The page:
In 1989 during the beginning of the newly re-engineered Boeing 747-400 program, the company was hiring aviation people from all over the country to prepare for a ramp-up in production to a four-day cycle. At the time, I had just finished A & P school in Colorado, and a Boeing recruiter was on-site looking for graduates to move to Seattle to join the production team.
Moving to the Northwest and working for a very reputable company had appeal to me and I gladly accepted the offer over a much better offer from a major U.S.airline. I was unable to find excitement in the prospect of living in California.
I moved to Everett, Wash., and began a 13-year journey learning the elements of aircraft production. I was fortunate to begin my tenure in Final Assembly Functional Test, which allows one to learn the systems on the aircraft and know the entire build of the aircraft by doing shakedown inspections. I went on to facilitate a Continuous Quality Improvement movement, which came with a great deal of training in inspiration from the leadership team. The fundamentals of what was taught are still valuable in my aviation role to this day.
In the early '90s, emerging issues with the 747 and 767 Pylon/Engine/Wing attach points spawned a new program to develop a massive campaign to retrofit the fleet with strengthened attach points and load paths from wing to engine. I was given the opportunity to join this program in its early stages and worked with the Service Bulletin group as tooling, processes and parts were being developed. I went on to lead Service Bulletin validation and instruct and advise teams around the world as implementation began. I learned an enormous amount about the customer's side of the aircraft industry during this program ...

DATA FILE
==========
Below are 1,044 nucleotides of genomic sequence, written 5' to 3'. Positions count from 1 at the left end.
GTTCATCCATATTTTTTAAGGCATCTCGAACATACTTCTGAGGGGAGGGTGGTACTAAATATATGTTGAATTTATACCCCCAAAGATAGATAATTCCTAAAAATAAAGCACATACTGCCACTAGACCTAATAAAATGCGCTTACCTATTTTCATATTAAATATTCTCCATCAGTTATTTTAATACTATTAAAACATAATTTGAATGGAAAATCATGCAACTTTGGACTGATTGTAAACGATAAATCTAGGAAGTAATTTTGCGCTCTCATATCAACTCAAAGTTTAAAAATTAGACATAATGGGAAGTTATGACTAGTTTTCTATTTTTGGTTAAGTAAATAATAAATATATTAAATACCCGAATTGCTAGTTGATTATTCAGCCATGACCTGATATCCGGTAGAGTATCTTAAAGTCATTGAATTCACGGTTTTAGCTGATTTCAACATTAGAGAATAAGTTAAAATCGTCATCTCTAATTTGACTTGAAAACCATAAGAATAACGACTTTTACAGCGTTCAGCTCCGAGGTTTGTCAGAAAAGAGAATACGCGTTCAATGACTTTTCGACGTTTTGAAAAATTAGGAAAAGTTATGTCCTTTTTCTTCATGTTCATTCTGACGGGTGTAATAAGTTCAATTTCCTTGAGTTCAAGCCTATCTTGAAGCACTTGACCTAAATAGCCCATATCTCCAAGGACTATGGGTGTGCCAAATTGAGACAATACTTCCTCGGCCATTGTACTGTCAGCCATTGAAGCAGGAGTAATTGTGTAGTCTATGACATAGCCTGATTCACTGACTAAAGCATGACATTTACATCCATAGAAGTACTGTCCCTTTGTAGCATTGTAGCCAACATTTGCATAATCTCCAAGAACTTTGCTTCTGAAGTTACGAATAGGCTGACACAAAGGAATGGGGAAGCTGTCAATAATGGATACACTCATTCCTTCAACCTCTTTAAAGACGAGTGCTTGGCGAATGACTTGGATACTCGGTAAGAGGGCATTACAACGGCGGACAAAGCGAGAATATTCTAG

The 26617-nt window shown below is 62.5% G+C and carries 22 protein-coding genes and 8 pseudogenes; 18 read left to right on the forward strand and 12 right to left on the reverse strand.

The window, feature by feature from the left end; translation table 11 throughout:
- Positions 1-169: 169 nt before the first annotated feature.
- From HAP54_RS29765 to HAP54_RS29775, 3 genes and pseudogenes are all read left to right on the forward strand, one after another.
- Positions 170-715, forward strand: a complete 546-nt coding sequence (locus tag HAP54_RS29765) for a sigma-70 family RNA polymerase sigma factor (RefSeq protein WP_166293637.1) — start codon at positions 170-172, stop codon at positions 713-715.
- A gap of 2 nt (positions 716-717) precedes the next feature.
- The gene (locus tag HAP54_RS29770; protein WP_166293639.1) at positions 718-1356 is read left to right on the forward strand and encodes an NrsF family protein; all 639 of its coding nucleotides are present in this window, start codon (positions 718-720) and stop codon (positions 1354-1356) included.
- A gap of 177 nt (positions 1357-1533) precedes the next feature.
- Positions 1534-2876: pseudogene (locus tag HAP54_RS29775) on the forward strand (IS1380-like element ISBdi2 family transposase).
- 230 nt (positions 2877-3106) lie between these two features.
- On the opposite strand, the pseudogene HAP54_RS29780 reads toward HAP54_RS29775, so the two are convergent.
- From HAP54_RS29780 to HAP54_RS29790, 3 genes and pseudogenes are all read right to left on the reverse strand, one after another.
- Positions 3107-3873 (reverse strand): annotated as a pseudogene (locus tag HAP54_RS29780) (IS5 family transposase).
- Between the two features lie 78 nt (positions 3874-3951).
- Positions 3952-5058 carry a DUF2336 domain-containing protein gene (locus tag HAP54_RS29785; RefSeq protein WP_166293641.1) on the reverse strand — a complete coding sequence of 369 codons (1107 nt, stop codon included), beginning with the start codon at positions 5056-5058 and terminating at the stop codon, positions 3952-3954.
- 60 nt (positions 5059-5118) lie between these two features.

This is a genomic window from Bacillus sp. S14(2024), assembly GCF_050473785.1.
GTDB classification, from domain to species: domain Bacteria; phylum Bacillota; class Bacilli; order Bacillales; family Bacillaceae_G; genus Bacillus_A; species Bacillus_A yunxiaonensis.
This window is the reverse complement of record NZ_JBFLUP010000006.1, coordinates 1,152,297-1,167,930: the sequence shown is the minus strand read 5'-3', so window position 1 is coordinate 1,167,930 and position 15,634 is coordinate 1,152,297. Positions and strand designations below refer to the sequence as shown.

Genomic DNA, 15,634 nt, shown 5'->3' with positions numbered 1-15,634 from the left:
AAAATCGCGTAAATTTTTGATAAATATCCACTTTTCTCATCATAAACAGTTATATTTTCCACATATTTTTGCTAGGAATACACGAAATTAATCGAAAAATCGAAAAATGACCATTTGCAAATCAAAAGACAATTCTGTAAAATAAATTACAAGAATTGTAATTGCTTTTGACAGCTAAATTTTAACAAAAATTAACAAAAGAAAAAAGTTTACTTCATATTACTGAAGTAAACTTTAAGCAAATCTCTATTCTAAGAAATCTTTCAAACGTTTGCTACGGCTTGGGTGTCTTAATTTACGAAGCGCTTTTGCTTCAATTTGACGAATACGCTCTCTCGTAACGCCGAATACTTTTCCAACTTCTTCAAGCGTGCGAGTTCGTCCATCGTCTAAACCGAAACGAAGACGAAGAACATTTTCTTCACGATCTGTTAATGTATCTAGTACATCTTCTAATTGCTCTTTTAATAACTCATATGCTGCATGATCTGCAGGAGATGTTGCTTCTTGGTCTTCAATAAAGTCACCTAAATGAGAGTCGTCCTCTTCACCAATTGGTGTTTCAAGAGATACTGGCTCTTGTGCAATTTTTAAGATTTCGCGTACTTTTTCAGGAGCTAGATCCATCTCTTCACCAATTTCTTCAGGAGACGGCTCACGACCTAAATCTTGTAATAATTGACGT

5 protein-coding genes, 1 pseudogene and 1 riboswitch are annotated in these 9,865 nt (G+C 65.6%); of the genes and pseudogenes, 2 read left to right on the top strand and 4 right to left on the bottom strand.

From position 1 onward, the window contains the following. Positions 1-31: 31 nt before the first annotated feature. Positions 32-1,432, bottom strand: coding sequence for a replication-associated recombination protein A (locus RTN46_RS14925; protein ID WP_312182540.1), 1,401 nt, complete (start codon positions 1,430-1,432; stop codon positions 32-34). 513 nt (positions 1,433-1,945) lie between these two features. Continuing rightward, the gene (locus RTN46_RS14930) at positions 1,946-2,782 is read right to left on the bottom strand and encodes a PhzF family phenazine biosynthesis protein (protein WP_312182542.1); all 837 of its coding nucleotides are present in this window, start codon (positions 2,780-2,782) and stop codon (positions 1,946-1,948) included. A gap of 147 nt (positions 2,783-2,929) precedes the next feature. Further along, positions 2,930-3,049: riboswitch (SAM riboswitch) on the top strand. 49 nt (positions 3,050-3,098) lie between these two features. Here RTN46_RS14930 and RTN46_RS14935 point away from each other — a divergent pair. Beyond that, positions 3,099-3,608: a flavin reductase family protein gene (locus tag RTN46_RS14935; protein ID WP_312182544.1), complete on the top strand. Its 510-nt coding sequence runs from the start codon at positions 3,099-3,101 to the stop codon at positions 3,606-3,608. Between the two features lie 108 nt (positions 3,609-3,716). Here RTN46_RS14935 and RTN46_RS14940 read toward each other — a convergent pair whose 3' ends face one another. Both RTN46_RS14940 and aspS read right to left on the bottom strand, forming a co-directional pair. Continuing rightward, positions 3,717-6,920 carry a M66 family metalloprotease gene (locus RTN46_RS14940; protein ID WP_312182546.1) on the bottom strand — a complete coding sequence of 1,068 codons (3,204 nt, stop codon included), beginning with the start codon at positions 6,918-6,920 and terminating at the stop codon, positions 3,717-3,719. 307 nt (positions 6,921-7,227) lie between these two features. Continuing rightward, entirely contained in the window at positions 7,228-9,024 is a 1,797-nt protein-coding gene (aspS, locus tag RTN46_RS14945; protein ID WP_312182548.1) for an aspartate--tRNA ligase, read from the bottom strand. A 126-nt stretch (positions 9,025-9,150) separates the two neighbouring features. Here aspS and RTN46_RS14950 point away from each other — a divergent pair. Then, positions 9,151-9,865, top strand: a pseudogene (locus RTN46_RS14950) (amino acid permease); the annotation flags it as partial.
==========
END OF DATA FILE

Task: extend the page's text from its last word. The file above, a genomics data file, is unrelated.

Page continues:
After this program began to wind down and Boeing's on-site support was no longer needed, I moved to the 747-400 Preflight and Delivery team. Here I was allowed to grow my troubleshooting skills and leadership abilities. Taking a new aircraft from the factory, through paint, initial fueling and on to first flight is a monumental task in itself. Each day, new problems are uncovered by the regimen of rigorous testing that is performed on each system. There was always some new and challenging problem to delve into and solve.
I was given many leadership opportunities along the way, from working on the presidential aircraft to a massive production-line recovery team in the late '90s to assist the factory in moving behind-schedule jobs back into position.
I was recruited away from Boeing in 2002 into private aviation. I am deeply grateful to my aviation beginnings with The Boeing Company. Those experiences have shaped my successful career in the private aviation sector.
Thank you and congratulations, Boeing, on reaching the 100 Years monument. I take pride in knowing I had a small part in that.